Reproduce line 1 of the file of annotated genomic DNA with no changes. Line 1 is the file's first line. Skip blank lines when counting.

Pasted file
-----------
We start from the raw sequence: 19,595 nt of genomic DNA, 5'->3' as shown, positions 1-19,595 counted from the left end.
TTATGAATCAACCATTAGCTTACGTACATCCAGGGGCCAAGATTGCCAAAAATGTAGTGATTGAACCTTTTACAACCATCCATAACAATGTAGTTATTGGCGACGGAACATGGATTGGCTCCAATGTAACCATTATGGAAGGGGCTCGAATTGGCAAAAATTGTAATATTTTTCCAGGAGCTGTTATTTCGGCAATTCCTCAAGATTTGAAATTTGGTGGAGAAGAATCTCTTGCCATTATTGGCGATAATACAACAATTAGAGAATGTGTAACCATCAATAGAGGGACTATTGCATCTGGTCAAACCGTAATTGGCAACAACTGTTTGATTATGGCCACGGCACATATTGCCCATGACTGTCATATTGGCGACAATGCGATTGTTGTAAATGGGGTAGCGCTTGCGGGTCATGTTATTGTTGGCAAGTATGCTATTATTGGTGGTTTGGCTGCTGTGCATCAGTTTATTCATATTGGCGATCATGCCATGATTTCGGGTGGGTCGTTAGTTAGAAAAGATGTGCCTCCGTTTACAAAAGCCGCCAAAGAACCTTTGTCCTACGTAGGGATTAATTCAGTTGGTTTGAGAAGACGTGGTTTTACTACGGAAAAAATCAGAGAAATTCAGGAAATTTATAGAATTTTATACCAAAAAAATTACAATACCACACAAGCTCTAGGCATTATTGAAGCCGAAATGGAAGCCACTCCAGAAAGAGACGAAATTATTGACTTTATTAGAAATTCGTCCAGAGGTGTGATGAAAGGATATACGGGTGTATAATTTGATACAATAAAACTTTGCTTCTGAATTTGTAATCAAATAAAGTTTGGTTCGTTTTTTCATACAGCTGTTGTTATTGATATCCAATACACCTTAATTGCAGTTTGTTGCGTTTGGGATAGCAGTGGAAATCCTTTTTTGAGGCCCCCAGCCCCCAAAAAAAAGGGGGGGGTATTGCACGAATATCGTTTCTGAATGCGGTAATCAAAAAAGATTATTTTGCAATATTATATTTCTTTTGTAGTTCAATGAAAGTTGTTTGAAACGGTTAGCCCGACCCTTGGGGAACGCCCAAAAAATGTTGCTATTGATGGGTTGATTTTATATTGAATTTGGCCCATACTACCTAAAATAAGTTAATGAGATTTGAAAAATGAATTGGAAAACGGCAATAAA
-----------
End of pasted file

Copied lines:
We start from the raw sequence: 19,595 nt of genomic DNA, 5'->3' as shown, positions 1-19,595 counted from the left end.